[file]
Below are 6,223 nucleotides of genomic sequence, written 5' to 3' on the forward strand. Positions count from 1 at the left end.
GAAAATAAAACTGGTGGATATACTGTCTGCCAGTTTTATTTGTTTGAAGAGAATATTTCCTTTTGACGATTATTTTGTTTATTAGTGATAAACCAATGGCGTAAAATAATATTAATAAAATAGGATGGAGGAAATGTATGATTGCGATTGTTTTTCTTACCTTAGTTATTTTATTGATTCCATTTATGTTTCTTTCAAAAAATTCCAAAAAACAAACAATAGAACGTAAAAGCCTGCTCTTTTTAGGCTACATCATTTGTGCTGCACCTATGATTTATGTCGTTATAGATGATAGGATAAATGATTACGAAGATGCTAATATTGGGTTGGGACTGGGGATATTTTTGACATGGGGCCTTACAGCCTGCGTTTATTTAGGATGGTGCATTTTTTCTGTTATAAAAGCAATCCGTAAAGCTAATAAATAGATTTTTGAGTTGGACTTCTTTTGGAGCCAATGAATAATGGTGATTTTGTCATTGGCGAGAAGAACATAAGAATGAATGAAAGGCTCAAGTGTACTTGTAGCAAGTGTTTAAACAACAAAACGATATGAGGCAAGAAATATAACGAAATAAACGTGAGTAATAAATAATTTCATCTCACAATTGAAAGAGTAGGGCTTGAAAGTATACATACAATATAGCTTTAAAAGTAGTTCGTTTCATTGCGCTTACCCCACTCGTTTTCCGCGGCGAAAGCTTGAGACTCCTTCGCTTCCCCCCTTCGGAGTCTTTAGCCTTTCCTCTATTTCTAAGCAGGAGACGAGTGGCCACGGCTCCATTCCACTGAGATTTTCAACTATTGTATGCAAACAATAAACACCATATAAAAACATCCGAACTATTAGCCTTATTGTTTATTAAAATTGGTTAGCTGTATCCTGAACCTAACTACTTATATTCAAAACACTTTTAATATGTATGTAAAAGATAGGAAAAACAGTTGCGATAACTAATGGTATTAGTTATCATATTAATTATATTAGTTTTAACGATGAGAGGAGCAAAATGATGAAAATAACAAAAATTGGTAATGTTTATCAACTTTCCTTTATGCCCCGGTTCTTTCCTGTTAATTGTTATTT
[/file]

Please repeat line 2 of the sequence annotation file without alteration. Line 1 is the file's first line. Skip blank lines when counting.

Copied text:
GAAAATAAAACTGGTGGATATACTGTCTGCCAGTTTTATTTGTTTGAAGAGAATATTTCCTTTTGACGATTATTTTGTTTATTAGTGATAAACCAATGGCGTAAAATAATATTAATAAAATAGGATGGAGGAAATGTATGATTGCGATTGTTTTTCTTACCTTAGTTATTTTATTGATTCCATTTATGTTTCTTTCAAAAAATTCCAAAAAACAAACAATAGAACGTAAAAGCCTGCTCTTTTTAGGCTACATCATTTGTGCTGCACCTATGATTTATGTCGTTATAGATGATAGGATAAATGATTACGAAGATGCTAATATTGGGTTGGGACTGGGGATATTTTTGACATGGGGCCTTACAGCCTGCGTTTATTTAGGATGGTGCATTTTTTCTGTTATAAAAGCAATCCGTAAAGCTAATAAATAGATTTTTGAGTTGGACTTCTTTTGGAGCCAATGAATAATGGTGATTTTGTCATTGGCGAGAAGAACATAAGAATGAATGAAAGGCTCAAGTGTACTTGTAGCAAGTGTTTAAACAACAAAACGATATGAGGCAAGAAATATAACGAAATAAACGTGAGTAATAAATAATTTCATCTCACAATTGAAAGAGTAGGGCTTGAAAGTATACATACAATATAGCTTTAAAAGTAGTTCGTTTCATTGCGCTTACCCCACTCGTTTTCCGCGGCGAAAGCTTGAGACTCCTTCGCTTCCCCCCTTCGGAGTCTTTAGCCTTTCCTCTATTTCTAAGCAGGAGACGAGTGGCCACGGCTCCATTCCACTGAGATTTTCAACTATTGTATGCAAACAATAAACACCATATAAAAACATCCGAACTATTAGCCTTATTGTTTATTAAAATTGGTTAGCTGTATCCTGAACCTAACTACTTATATTCAAAACACTTTTAATATGTATGTAAAAGATAGGAAAAACAGTTGCGATAACTAATGGTATTAGTTATCATATTAATTATATTAGTTTTAACGATGAGAGGAGCAAAATGATGAAAATAACAAAAATTGGTAATGTTTATCAACTTTCCTTTATGCCCCGGTTCTTTCCTGTTAATTGTTATTT